At the heart of any Service Level Agreement is the descriptions of the services you provided as well as the expectations a customer and business have regarding their work relationship. This is carried out by defining specific metrics regarding how parameters are measured as well as any and all guarantees. Generally, an SLA is a contract between a company and a customer, but it may also bet between different department found within the same company.
Regardless of the business industry, when it comes to understanding a Service Level Agreement, there are several steps you must follow. These include:
Understand the Descriptions of Services
Within the first portion of a Service Level Agreement are service descriptions. If you’re a new customer, this is where you’ll find specific descriptions for the services you are to be offered. It’s here you’ll understand what services are being offered and how they will be implemented.
Generally, within this section the business will create a catalog that describes exactly what they offer. This allows customers an easy way to determining a service is applicable to their needs. It’s not uncommon for this section to include provisions regarding applications, business functions and infrastructure.
Standards of Service
Once the services have been described, they must then be established using a set of standards. This is where you’ll find the standards by which a particular service will be rendered. Generally, this section includes information such as: availability of the service, reliability standards for the service as well as conflict resolution processes. For example, within this section you’ll typically find the communication hours of availability as well as the steps that must be taken should an emergency or disaster happen. Other pieces of information you’ll find include resolution processes and response times to help desk tickets. It’s important to read this section to determine if all communications are responded within a certain time frame or if response time is dependent on the reason for the communication.
Web Application Monitoring – How it Can Help
Just because your web app is online, doesn’t mean it’s functioning properly. Web applications can be intricate things, and there are often multiple steps that need to be tested to ensure that an app is working as it should be. Take for example, the web application that many people know about—a simple shopping cart. It can’t just be accessible, it needs to do a lot more than that. People need to be able to add items to the cart, edit their card, recalculate totals, adjust for shipping, and also check out. There’s a lot involved with that and if you aren’t monitoring your web app, it doesn’t matter if your SLA on it being up/down is at 100% because there could be other problems that are preventing it from working and causing a bad user experience. One of the best ways to mitigate things like this is to have some sort of web app monitoring in place that keeps track of your application and prevents any issues.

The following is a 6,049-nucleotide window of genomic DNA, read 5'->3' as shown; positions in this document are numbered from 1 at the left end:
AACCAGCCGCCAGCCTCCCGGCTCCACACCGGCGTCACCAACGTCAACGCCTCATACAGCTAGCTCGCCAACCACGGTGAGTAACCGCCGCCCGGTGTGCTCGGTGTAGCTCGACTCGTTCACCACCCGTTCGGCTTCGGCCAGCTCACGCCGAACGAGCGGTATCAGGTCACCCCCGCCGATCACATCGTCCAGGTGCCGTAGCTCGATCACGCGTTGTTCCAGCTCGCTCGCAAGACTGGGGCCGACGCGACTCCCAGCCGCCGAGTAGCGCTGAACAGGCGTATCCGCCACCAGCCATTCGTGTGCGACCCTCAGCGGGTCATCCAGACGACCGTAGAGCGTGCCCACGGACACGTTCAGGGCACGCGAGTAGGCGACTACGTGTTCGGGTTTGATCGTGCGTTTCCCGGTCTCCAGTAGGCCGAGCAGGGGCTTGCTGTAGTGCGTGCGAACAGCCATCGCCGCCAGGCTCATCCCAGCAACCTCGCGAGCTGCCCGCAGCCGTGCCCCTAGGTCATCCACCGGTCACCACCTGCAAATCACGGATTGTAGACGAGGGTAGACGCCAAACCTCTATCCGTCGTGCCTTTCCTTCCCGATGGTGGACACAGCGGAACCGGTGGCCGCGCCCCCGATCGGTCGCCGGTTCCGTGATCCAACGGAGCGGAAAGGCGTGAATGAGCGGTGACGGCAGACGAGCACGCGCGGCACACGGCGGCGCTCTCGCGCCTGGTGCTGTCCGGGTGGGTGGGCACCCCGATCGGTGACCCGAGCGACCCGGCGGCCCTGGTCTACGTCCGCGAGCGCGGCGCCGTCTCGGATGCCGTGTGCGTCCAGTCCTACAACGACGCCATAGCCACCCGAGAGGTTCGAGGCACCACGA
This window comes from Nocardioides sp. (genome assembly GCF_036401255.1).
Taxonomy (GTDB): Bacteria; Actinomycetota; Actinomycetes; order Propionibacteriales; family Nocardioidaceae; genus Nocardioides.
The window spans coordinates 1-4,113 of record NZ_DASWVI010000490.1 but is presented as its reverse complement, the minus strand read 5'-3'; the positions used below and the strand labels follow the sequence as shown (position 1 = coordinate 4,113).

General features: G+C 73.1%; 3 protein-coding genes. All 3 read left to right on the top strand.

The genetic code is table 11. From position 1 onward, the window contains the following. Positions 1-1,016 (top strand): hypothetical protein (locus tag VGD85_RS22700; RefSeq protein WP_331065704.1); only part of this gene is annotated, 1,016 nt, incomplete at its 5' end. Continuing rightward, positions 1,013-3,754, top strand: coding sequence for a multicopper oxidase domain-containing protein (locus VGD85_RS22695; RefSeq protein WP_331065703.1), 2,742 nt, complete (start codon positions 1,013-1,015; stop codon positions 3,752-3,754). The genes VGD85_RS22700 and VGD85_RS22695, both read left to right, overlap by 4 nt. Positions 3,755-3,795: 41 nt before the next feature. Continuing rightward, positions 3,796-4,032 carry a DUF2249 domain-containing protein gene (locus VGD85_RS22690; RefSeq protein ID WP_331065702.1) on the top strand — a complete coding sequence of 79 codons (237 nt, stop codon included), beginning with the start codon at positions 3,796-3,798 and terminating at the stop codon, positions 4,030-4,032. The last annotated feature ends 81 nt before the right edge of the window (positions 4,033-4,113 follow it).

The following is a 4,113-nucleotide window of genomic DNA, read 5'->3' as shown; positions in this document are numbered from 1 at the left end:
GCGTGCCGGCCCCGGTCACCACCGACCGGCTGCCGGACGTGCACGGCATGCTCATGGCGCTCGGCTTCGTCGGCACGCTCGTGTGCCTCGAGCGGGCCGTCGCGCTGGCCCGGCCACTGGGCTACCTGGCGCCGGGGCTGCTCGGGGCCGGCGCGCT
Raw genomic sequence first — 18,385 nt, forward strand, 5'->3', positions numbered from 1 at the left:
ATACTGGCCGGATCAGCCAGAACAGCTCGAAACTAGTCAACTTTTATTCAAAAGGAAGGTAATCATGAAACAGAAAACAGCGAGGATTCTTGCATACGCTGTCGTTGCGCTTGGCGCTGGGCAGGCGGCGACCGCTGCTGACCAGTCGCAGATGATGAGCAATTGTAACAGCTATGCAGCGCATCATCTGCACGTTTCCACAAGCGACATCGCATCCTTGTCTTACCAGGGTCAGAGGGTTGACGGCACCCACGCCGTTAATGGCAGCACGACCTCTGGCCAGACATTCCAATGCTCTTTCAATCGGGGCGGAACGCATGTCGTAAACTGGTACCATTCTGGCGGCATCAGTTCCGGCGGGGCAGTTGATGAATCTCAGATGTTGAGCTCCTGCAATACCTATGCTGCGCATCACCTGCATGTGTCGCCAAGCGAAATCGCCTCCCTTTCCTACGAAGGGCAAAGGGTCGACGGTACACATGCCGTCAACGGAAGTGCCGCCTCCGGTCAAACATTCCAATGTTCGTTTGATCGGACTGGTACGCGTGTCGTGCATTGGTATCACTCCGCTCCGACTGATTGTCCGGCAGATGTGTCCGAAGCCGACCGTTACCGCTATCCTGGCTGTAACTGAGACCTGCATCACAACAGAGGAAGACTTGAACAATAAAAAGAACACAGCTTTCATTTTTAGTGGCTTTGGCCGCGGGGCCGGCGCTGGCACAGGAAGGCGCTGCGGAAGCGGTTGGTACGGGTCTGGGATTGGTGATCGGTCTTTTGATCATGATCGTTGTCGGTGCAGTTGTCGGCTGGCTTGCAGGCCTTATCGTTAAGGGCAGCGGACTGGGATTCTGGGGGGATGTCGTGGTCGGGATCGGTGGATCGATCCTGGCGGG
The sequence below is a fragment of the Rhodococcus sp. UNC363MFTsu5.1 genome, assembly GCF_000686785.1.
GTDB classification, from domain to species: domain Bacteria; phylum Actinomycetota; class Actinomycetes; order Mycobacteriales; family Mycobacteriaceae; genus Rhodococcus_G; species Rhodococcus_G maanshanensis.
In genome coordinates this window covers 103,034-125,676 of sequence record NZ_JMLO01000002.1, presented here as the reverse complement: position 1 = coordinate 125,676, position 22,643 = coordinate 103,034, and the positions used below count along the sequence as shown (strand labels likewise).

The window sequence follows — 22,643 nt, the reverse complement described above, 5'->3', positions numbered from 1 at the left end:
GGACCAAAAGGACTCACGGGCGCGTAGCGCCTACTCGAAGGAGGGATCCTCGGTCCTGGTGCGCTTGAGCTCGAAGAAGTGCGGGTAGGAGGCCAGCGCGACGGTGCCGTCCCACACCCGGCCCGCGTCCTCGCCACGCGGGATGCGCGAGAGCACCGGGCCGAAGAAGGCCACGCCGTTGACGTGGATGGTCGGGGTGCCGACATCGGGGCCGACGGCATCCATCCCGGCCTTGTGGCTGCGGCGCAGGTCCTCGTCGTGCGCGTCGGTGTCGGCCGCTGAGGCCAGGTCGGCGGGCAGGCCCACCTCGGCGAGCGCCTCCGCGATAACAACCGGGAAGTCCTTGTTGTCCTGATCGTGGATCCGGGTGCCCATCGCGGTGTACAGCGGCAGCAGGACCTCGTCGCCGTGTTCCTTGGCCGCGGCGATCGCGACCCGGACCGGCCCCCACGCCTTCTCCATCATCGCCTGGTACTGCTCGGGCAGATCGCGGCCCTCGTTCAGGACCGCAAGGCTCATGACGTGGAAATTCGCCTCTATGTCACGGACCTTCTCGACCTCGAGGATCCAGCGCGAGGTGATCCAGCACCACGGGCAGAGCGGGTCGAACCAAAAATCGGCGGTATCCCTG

Responsibilities for the Business and Customer
This is perhaps one of the most important sections as it outlines the responsibilities that are expected by not only the business but also the customer. When it comes to managing the expectations of a customer and a business, the waters can become murky. This is because the expectations from either party can dramatically vary. Therefore, look to this section to determine the exact responsibilities that are expected from both parties. For example, in this section you’ll discover if it’s the customer representative that has the responsibility of communicating specific points of information or if specific information must be solicited by the customer.